• "Periphery have been an omnipresent force in the prog metalcore realm since their first album released in 2010 – band founder Misha Mansoor has served as producer on several of the genre’s albums, and the other members are all famous in their own right, whether it’s simply for their craft (Matt Halpern), their involvement in other projects (Spencer Sotelo, Mark Holcomb, Nolly Getgood), or just simply being the nephew of someone exceedingly famous (Jake Bowen). This makes whatever they decide to do extremely important, and the band’s decision to release a concept double album has created hype of hugelargic proportions. In my humble opinion, the band has delivered on all fronts, but not without some disappointments in the “could’ve been” area.Since their inception, Periphery have changed from a chugga-chug ambidjent project posting demos on the internet in the late 2000s to a full-fledged prog metal band with heavy elements of metalcore, post-hardcore, and pop music in general. If you weren’t onboard for “Periphery II”, “Juggernaut” likely won’t change your mind (unless your issues were relatively small), as it’s more of the same poppy atmosphere and less of the techy downtuned riffs, though god knows THOSE are still around. But there’s also a lot of style experimentation – jazz fusion, death metal, and various forms of electronica are all utilized on a semi-normal basis, and range from being seamlessly integrated into the music to being tacked on to the ends of songs like gluing a top-rate dildo onto an already particularly throbby penis. If this all sounds a bit schizophrenic, rest assured that the songcraft is, for the most part, tighter than it’s ever been. Singles from Alpha like “22 Faces” and “Alpha” itself show off Periphery’s pop prowess with choruses and hooks that refuse to leave your head, and complex riffs that are somehow just as ‘wormy as the vocals. And the songs on Omega are longer, more complex, and still manage to be as infectious as the most annoying of STDs – even the twelve minute sprawling title track that has more in common with the bombastic riffs of Periphery I has a shapely middle section that rivals even the hottest of…ugh, fuck it, done with the metaphors. It’s just insane. I cried when I heard it.And now onto what I don’t care for; first off, the decision to split the album into two parts was definitely well-informed from a marketing standpoint. Most people don’t go around listening to 80 minute records all day, myself included, and the supposedly delicate structure of a concept album also means that listening to Juggernaut by skipping to different songs would devalue the experience. So the band broke it into two records to make it seem more manageable to listen to in daily life. Another stated reason was so that newcomers to the band would be able to buy Alpha at a discounted price, decide if they liked it, and then purchase Omega if they were so inclined (music previewing doesn’t work like that anymore, but hey you can’t fault the band for trying to turn that into tangible record sales). The problem I have is that Omega isn’t really paced to be its own album, which makes releasing it on its own instead as simply as the second disc in a package a little pointless. It’s not like the excellent “The Afterman” double albums from Coheed and Cambria, which were each albums that worked in their own right. I realize that this is really just semantics, but I think calling Juggernaut both the third and fourth album from Periphery, while technically correct, is just disingenuous, and judging them fairly on their own as separate albums is impossible (which is why all reviews being published are including them together).Periphery has always had a unique way of pacing their albums, regularly including playful, sometimes relatively lengthy interludes between tracks. Juggernaut is no different, and these interludes are now occasionally used to seed songs that will appear later on the album, or provide callbacks to tracks already present. The transitions aren’t always elegant however, and can range from grin-inducing to head-scratching to just plain grating. Thankfully, the band isn’t going for the illusion that each song flows seamlessly into the next, at least no more than they were going for it on any of their previous albums, and it’s easy to get used to everything given multiple listens.Overall, Juggernaut is a dense album that’s going to take a myriad of listens to fully sink in, just like most of the band’s prior releases (I don’t think anyone is gonna argue that “Clear” has any depth that you would find after about the fifth listen or so, but hey hey that’s ok kay). But it’s also accessible on the surface with deceptively simple rhythms and poppy choruses, which draw you in to appreciate the deeper cuts. I’d recommend it to anyone who likes unique and thoughtful music in the post-hardcore, metalcore, and progressive metal genres, but I’d also recommend it to anyone ever, because this is my absolute favorite band and I think they’ve created a masterpiece. So take from that what you will, and then get the fuck out of here. The play button is calling my name." - iprobablyhateyourband.com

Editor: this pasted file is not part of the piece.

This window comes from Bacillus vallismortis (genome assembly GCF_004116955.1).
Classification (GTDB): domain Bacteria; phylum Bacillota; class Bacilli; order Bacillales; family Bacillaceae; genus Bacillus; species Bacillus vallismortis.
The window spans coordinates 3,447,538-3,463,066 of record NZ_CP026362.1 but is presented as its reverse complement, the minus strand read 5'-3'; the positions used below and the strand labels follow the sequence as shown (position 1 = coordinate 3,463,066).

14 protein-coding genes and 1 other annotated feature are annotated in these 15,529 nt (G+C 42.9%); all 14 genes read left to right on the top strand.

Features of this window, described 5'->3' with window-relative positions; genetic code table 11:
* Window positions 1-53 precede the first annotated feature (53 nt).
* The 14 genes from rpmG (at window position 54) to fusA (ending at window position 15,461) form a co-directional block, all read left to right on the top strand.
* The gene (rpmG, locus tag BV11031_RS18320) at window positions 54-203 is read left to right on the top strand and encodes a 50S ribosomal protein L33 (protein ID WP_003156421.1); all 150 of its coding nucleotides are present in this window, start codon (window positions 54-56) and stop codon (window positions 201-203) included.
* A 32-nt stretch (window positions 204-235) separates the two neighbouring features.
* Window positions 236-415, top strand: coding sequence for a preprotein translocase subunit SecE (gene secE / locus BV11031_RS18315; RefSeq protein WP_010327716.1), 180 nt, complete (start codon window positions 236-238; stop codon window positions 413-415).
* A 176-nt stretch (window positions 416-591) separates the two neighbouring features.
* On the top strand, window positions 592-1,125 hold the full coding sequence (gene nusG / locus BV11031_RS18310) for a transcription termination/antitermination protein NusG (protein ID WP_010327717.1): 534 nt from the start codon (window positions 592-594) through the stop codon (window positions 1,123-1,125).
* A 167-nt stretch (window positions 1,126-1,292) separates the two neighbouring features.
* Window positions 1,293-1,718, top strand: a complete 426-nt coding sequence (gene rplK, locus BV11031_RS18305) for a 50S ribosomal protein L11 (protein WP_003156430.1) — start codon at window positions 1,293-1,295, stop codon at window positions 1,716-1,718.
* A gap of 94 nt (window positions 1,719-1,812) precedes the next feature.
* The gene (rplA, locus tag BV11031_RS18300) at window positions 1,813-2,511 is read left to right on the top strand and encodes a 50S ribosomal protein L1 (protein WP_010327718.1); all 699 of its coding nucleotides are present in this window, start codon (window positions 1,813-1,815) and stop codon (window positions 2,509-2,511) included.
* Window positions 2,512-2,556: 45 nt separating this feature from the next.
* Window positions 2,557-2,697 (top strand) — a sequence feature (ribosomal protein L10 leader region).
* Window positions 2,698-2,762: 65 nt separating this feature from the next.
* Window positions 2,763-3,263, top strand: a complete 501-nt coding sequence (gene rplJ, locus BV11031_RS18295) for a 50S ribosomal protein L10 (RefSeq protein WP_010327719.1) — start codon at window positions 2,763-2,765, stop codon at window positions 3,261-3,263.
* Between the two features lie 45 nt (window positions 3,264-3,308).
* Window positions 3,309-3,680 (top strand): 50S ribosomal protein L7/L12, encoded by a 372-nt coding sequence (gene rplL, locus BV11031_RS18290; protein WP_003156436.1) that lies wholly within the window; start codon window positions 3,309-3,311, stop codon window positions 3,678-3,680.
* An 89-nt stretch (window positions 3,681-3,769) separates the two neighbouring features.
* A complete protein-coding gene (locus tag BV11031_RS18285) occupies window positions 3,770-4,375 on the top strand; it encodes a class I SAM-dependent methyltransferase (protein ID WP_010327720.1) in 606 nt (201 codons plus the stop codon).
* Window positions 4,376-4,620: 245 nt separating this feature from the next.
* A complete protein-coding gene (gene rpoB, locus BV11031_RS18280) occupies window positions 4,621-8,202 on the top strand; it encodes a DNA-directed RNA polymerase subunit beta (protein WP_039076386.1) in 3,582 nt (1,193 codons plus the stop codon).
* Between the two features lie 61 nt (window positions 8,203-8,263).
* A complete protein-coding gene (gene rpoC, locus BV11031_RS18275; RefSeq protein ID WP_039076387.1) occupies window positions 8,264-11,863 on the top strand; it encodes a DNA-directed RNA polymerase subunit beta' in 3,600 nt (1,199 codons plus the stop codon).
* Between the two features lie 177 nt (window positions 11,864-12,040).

$11.00
  • Termo Records reissue program of the White Willow catalog continues.  This remastered edition features new artwork and liner notes as well as 4 previously unreleased bonus tracks.Seven songs of melancholy and mysticism... White Willow's music embraces gothic, folk and classical elements within a progressive rock framework. The second release from Norway's White Willow carries on in the tradition of their debut Ignis Fatuus. Joining founders Jacob Holm-Lupo and Jan Tariq Rahman are new members Frode Lia, Sylvia Erichsen and Anglagard's Mattias Olsson. Also returning is engineer Jo Wang who's audiophile approach to recording has once again created a sonic masterpiece. Ex Tenebris features a dynamic mix - from moody quiet instrospection to heavy symphonic pyrotechnics. Perhaps more personal and focused than Ignis Fatuus, yet the album offers a more mature sound. Clearly one of the finest progressive rock bands currently recording.
    $16.00